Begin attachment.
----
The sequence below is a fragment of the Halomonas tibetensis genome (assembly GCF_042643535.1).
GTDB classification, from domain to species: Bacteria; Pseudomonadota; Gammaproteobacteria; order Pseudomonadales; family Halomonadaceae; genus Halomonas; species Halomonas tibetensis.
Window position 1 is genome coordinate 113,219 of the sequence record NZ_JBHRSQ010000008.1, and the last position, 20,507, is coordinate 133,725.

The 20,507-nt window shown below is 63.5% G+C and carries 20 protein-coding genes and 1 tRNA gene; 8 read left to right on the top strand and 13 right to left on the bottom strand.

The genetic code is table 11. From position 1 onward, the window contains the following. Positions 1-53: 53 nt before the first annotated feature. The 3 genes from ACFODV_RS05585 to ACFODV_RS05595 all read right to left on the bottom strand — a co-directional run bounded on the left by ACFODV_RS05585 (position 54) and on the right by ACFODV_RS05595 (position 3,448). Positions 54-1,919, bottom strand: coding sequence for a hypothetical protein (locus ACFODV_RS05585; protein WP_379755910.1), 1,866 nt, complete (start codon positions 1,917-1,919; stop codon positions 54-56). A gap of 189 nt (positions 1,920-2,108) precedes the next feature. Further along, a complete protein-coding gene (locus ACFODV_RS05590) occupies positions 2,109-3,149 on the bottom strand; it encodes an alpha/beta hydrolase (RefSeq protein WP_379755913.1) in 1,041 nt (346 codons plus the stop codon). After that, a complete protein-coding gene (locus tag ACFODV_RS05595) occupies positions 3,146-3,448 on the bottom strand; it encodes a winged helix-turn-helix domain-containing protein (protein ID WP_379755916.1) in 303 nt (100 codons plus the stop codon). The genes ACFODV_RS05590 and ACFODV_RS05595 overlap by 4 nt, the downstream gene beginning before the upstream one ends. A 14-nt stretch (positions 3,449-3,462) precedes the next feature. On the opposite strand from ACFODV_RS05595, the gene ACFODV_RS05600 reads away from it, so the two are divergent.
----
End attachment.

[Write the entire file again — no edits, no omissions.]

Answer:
The sequence below is a fragment of the Halomonas tibetensis genome (assembly GCF_042643535.1).
GTDB classification, from domain to species: Bacteria; Pseudomonadota; Gammaproteobacteria; order Pseudomonadales; family Halomonadaceae; genus Halomonas; species Halomonas tibetensis.
Window position 1 is genome coordinate 113,219 of the sequence record NZ_JBHRSQ010000008.1, and the last position, 20,507, is coordinate 133,725.

The 20,507-nt window shown below is 63.5% G+C and carries 20 protein-coding genes and 1 tRNA gene; 8 read left to right on the top strand and 13 right to left on the bottom strand.

The genetic code is table 11. From position 1 onward, the window contains the following. Positions 1-53: 53 nt before the first annotated feature. The 3 genes from ACFODV_RS05585 to ACFODV_RS05595 all read right to left on the bottom strand — a co-directional run bounded on the left by ACFODV_RS05585 (position 54) and on the right by ACFODV_RS05595 (position 3,448). Positions 54-1,919, bottom strand: coding sequence for a hypothetical protein (locus ACFODV_RS05585; protein WP_379755910.1), 1,866 nt, complete (start codon positions 1,917-1,919; stop codon positions 54-56). A gap of 189 nt (positions 1,920-2,108) precedes the next feature. Further along, a complete protein-coding gene (locus ACFODV_RS05590) occupies positions 2,109-3,149 on the bottom strand; it encodes an alpha/beta hydrolase (RefSeq protein WP_379755913.1) in 1,041 nt (346 codons plus the stop codon). After that, a complete protein-coding gene (locus tag ACFODV_RS05595) occupies positions 3,146-3,448 on the bottom strand; it encodes a winged helix-turn-helix domain-containing protein (protein ID WP_379755916.1) in 303 nt (100 codons plus the stop codon). The genes ACFODV_RS05590 and ACFODV_RS05595 overlap by 4 nt, the downstream gene beginning before the upstream one ends. A 14-nt stretch (positions 3,449-3,462) precedes the next feature. On the opposite strand from ACFODV_RS05595, the gene ACFODV_RS05600 reads away from it, so the two are divergent.